New reporting standards mean NZ's $64bn not-for-profit sector has to be more transparent.

New Zealand has one of the densest populations of charities and not-for-profit organisations (NFPs) in the world but few know how to deal effectively with new rules requiring them to be more transparent.

Henry McClintock, Audit and Assurance Partner and NFP Specialist with business advisory firm BDO, estimates the majority of New Zealand's growing NFP sector are finding it challenging to cope with new regulatory demands that they report not only on financial matters but non-financial as well.

The scale of the sector is significant. In the year to June 2016, there were 28,000 registered charities in New Zealand, managing about $64 billion in assets (though nearly a third recorded less than $10,000 in revenue) and employing about 100,000 people.

A New Zealand Herald series in June last year took a deeper look at the risks and challenges facing the sector, including a series of investigation reports prepared by regulatory body Charities Services. It showed charities occasionally have trouble following rules about who manages them and transparency.

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"These failings raise the risk of funds going missing, and in several cases investigators found evidence that charities were being run for personal gain, not for charitable purposes," the Herald inquiry said. "And Charities Services' Operation Timepiece raised concerns about the risk to both the local charitable sector and the tax base over 'complex structure[s] that appeared to be designed to obscure the origin of funds'."

However, McClintock says the vast majority of NFPs in New Zealand are "as honest as the day" but need help in dealing with new rules aimed not only at monitoring how much money they raise and spend – but also how they use it and their effectiveness within their chosen charity sphere.

It's not, he says, as if the New Zealand NFP sector is full of people like Roger Chapin – the disgraced United States "non-profit entrepreneur" who died in 2013 after allegations he used some of his charities to enrich himself and friends, while spending too little on the causes he supported.

Among Chapin's charities were two aimed at helping US war veterans but a Congress investigation found that only about 25 per cent of the US$168m ($245.5m) raised between 2004-2006 went to veterans. During that period, Chapin and his wife received US$1.5m in compensation plus US$340,000 to cover hotel, restaurant and other expenses and US$446,000 to purchase a condo unit.

McClintock says wrongdoing is not the main thrust of the new reporting rules. After all, in 2016 only one charity out of 28,000 was deregistered for serious offending, with nine others either voluntarily deregistering as a charity or being issued formal warning notices by Charities Services.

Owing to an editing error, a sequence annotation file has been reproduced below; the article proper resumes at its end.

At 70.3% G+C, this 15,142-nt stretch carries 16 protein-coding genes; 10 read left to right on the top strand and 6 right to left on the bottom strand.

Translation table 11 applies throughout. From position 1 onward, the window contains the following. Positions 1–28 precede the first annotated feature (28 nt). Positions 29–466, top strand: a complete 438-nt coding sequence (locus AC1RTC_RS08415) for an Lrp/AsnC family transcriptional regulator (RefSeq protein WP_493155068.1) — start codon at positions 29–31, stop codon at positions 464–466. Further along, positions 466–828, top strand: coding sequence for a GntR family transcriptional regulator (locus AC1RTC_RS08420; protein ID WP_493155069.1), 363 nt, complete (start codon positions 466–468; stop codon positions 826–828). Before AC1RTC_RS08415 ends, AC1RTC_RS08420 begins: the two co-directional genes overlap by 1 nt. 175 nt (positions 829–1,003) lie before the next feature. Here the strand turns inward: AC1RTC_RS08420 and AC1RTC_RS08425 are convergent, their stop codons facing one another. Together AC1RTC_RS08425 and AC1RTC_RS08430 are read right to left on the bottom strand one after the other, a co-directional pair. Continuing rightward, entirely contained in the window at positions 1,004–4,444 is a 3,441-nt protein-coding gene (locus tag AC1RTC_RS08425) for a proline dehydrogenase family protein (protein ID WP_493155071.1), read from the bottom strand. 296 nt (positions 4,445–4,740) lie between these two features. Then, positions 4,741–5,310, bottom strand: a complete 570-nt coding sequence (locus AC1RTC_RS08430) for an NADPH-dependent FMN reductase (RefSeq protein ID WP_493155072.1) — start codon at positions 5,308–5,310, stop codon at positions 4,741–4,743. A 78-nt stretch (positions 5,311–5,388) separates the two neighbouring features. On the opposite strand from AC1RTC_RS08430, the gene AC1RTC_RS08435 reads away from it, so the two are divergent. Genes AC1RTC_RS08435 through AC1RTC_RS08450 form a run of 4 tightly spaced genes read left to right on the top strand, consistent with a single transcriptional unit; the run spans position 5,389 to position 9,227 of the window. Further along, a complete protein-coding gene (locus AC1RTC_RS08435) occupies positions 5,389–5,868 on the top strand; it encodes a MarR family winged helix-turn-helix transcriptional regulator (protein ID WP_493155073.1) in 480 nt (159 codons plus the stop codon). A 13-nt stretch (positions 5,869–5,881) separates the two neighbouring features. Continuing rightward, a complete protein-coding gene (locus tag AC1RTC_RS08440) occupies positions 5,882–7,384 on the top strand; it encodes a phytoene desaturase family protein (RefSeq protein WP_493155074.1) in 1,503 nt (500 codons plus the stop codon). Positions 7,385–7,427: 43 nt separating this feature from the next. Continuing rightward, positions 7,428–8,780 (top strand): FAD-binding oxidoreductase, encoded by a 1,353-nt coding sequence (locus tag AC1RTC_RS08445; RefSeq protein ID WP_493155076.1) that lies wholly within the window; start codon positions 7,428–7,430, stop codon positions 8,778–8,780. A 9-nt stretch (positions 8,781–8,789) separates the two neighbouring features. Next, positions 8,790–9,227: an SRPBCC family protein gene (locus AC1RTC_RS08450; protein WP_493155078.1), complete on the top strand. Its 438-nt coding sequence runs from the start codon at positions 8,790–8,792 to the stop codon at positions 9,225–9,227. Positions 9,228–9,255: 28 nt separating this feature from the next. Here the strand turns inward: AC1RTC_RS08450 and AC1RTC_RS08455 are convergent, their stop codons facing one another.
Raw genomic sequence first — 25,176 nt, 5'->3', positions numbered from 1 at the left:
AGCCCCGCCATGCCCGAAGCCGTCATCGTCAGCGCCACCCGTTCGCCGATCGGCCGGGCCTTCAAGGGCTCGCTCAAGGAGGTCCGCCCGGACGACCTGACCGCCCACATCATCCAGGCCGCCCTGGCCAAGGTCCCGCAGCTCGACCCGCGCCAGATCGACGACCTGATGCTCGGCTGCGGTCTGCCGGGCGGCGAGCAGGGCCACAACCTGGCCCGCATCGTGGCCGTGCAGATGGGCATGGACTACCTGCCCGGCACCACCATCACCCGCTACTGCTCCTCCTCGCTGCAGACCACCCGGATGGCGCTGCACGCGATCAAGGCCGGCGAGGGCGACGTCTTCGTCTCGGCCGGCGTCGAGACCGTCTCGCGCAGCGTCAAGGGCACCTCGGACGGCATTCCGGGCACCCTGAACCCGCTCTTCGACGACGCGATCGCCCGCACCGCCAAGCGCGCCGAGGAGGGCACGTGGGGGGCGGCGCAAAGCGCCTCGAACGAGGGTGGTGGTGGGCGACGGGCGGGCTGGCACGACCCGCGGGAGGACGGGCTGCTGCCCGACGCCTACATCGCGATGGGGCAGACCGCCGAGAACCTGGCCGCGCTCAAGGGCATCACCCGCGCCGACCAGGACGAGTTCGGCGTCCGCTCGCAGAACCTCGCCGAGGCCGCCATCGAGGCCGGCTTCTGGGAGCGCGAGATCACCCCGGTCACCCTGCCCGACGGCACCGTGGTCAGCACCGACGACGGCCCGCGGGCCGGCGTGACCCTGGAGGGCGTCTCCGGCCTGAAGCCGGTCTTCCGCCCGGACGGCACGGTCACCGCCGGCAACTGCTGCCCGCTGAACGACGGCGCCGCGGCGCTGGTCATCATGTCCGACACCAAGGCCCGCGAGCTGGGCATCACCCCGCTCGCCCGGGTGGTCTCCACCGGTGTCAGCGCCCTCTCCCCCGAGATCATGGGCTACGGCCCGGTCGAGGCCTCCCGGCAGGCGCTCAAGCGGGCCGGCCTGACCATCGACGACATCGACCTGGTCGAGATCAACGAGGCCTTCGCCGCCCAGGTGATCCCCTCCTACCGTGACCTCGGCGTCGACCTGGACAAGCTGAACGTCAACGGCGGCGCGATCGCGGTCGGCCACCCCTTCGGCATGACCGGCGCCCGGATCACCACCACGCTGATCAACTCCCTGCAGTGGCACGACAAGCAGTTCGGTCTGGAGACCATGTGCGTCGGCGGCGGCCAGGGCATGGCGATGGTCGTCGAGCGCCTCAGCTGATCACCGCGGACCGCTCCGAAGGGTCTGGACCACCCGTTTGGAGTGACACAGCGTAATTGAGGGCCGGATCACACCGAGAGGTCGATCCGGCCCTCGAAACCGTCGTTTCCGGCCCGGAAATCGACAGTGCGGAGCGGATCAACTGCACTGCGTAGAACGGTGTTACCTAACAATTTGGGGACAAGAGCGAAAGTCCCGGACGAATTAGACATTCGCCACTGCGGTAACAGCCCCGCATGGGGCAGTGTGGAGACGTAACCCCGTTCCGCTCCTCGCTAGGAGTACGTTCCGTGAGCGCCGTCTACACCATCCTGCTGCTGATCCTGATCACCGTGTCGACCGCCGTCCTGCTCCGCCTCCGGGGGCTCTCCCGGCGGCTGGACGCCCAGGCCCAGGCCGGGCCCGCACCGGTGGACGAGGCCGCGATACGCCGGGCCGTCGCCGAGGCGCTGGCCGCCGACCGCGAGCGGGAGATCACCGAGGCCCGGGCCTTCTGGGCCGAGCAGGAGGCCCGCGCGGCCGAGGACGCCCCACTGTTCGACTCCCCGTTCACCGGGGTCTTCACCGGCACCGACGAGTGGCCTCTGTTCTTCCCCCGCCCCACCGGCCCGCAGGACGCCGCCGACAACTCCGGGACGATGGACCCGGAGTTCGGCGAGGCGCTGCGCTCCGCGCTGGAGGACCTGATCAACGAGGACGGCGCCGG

"However, what is being asked of NFPs now is a much more holistic approach to their operations," he says. "Most large charities are doing this already but what's being asked now is that NFPs report not only how much money they raise and spend – and we help a lot with financial reporting – but what they have achieved with that money."

The new rules are all about minimum standard requirements, allowing the NFP sector to grow trust and confidence in their operations – and was good for NFPs in another area: competition.

"Our NFP and charity sector is highly competitive," he says. "There's a huge battle out there for the charity dollar, especially when you consider New Zealand has one of the highest charities per head of population measures in the world.

"So being able to show you meet these reporting standards must be good for NFPs in a competitive arena. It will also be beneficial for them in that it will address areas many of them are not very good at – like being able to demonstrate where the money went and how much good it did."

The reporting requirements ask NFPs to measure the impact of their spend – something not always easy to define.

"It can be difficult," says McClintock. "Take the example of a charity trying to help reduce child poverty. They can show what they did and how much they spent – but how do they measure how much impact it had on child poverty. That's often where they need a bit of help."

In the end, NFPs would benefit by being able to attract sponsors and benefactors by showing them the advantages and tangible benefits of "impact investing".

"On a more personal or individual note, it enables them to answer questions from a person who rocks up and gives them $20 – and then asks what difference that $20 made."

For more information download BDO's free guide to Impact Reporting for Not-For-Profits at www.bdo.nz/nfp